Another excellent resource for presenting yourself professionally online is to create a website or blog. Blogging is an excellent way to attract employers by demonstrating your talent for writing- a highly coveted skill in any industry. As you may have noticed, the personal/ professional blog you’re currently reading was created using WordPress. Here are some other excellent free blogging services, like Bluehost, Weebly, and Squarespace. By creating a personal website or blog, you take control of exactly how you want to portray yourself to employers using a personalized platform.
Finally, one of the best tips I found for marketing yourself online is to create a “social media loop.” Upon drawing viewers to your profile on Instagram, Facebook, or Twitter, a smart marketing move is to always include links to your other social media profiles. For example: when people see my Instagram page, the only link in my personal description box at the top of my profile leads directly to my blog posts here on WordPress. Then, once visitors are brought to my website, I include links to several of my other social media pages. The “loop” continues from there, with visitors bouncing between social media platforms and spending as much time as possible on my different pages.
By implementing a “social media loop” across all of your social media pages, you’ll hold viewers’ attention even longer and direct their gaze toward what you want them to see (your resume, website, photography, or just fun facts about who you are). Whether these visitors are friends or potential coworkers and employers, it’s important to create this loop to showcase your personal branding talent. Though this “loop” will especially count towards getting marketing and advertising jobs, it’s common practice for most companies to value an extensive social media presence in today’s advanced and competitive job industry.
Below is a screenshot from a free presentation by World Nate, “How To Build A Social Media Following.” In this slide, Nate’s girlfriend (and travel buddy) Hannah Martin outlines the importance of having a “social loop.” Her social loop connects various social media outlets to gain followers and promotion from her target audience: introverted travelers. Beginning with her Instagram page, a link takes visitors to her blog, where she features multiple other social media platforms. While this marketing “loop” is unique to their business (travel), it’s a great way to show employers your interests and keep them trapped on your various platforms so you are the candidate that remains at the front of their mind once they start scheduling interviews.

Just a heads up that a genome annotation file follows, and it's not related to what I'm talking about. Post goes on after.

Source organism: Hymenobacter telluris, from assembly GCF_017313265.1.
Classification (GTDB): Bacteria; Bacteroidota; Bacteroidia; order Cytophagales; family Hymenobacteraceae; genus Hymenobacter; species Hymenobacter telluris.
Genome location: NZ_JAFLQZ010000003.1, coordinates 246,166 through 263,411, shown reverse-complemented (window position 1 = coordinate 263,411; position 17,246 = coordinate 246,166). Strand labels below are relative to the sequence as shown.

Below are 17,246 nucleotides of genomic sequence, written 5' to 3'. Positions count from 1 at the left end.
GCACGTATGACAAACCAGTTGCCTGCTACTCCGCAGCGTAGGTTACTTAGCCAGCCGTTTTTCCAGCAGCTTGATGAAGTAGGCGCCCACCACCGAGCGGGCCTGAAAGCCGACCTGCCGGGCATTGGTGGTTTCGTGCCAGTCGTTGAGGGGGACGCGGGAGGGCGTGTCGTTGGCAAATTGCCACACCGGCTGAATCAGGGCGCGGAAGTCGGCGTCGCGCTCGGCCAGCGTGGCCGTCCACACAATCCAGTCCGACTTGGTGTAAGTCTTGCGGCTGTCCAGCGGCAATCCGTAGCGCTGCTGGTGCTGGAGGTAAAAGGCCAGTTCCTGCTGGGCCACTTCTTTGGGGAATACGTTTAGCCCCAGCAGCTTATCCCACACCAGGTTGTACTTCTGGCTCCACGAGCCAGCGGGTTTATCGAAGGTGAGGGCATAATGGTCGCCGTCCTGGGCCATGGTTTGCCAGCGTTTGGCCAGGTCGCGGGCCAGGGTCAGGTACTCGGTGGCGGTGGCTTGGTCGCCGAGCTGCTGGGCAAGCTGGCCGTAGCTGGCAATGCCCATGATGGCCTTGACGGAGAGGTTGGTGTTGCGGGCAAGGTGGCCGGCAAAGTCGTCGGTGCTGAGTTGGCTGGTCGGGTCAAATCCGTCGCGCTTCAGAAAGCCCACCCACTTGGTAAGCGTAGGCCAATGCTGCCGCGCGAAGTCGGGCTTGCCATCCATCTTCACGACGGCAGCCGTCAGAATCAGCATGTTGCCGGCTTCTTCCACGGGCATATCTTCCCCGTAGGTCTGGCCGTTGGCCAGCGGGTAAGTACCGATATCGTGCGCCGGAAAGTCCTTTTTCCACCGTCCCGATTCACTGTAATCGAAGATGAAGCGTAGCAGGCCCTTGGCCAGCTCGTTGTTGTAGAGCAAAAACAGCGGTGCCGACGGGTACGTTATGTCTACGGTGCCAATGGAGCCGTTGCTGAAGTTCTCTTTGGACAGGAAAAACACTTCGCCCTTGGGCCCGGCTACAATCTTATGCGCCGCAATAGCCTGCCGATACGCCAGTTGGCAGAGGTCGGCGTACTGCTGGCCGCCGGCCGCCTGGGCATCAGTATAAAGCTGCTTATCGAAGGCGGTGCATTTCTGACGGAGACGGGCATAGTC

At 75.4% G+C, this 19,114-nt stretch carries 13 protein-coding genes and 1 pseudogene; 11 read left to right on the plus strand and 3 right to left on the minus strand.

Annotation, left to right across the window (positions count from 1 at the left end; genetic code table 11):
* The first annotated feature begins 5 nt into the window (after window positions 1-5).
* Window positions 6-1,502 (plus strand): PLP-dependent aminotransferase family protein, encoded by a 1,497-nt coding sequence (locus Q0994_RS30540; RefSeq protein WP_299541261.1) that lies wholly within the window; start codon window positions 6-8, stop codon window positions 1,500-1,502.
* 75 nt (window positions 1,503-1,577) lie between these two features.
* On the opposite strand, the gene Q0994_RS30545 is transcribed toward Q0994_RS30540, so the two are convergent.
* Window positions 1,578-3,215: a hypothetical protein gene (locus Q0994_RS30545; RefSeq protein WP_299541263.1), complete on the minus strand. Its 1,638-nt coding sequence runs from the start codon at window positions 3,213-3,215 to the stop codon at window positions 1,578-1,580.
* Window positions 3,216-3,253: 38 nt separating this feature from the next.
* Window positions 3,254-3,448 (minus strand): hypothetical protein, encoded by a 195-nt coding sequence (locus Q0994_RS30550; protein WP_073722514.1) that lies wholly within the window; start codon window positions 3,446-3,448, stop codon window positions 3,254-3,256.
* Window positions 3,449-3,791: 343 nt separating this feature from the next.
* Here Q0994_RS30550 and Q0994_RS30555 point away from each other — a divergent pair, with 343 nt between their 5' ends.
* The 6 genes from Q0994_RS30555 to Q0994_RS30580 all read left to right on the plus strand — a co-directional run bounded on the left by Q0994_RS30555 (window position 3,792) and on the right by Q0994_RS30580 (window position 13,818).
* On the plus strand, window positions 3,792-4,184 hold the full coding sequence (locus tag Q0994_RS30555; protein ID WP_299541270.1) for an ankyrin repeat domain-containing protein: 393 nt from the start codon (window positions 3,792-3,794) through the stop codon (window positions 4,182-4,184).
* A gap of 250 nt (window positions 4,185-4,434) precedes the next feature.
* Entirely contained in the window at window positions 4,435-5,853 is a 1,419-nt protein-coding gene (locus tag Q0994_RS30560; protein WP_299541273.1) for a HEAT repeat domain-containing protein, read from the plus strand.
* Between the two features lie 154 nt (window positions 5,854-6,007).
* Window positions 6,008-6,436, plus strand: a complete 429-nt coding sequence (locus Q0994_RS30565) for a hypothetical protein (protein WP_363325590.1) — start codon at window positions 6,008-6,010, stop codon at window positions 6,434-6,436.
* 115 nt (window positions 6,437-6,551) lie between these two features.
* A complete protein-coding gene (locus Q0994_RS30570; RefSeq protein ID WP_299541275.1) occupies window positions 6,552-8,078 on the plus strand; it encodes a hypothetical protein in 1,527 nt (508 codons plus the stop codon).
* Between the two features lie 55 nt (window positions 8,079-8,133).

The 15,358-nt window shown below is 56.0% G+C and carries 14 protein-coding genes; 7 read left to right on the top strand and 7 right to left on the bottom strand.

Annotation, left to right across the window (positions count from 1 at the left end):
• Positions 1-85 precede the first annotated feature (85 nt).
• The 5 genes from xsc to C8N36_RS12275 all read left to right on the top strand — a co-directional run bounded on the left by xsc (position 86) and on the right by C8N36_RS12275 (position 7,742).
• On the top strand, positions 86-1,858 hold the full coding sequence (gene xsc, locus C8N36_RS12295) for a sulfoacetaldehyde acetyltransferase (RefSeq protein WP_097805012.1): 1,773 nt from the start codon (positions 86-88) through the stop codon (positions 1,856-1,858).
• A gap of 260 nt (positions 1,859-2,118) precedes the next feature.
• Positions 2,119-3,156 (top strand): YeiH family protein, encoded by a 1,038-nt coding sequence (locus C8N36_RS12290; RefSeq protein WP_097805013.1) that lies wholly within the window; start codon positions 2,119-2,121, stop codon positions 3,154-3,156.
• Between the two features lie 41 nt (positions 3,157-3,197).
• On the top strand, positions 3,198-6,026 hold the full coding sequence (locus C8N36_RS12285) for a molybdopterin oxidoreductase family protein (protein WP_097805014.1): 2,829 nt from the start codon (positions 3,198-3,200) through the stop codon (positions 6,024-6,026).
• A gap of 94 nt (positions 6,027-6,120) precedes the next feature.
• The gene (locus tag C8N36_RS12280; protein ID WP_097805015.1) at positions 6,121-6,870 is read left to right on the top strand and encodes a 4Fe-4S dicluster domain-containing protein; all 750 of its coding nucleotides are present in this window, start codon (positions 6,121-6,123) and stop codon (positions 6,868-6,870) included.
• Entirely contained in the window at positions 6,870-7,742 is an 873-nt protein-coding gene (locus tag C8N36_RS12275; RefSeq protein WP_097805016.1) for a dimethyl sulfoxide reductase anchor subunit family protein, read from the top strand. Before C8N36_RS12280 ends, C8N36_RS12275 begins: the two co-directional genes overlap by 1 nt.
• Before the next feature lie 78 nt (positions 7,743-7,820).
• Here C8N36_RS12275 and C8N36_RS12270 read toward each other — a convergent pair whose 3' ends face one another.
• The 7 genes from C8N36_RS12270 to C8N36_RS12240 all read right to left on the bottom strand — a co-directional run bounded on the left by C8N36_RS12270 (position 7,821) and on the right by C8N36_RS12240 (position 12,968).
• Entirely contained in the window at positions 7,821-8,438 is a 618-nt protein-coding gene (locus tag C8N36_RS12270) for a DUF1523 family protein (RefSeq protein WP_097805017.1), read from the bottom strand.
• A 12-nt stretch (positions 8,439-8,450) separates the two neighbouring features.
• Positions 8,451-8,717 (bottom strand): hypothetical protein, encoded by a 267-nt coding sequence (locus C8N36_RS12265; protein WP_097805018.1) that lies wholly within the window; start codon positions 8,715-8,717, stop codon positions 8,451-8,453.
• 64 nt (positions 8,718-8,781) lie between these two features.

So, let’s go over the main points again:
Keep your personal life private on social media- avoid adding coworkers or future employers as friends (unless it’s a work-friendly platform like LinkedIn)
It’s ok to have a mix of personal and professional on your page– just be sure to keep it tasteful so that employers will take you seriously
Just as employers will likely investigate your social media platforms, you too should research their company and how they market themselves online. This can come in handy during interviews- what better candidate than someone who already did their homework!
Creating a website proves you can handle basic web-page formatting and highlights assets that might not be on your social media platforms (writing skills, photography, videography, etc.)
Capture your audience’s attention for even longer by creating a “social media loop.” Do this by simply linking different social media pages or websites on every platform and making it easy for your audience to scroll through each one.
That’s it! Thank you so much for reading this blog, and stay tuned for more helpful tips every week from yours truly. If you have any more questions regarding personal branding, how to use different social media platforms, or professional inquiries please contact me via email or messenger on one of my social media pages. Oh, and don’t forget to follow me to keep up with future blog posts!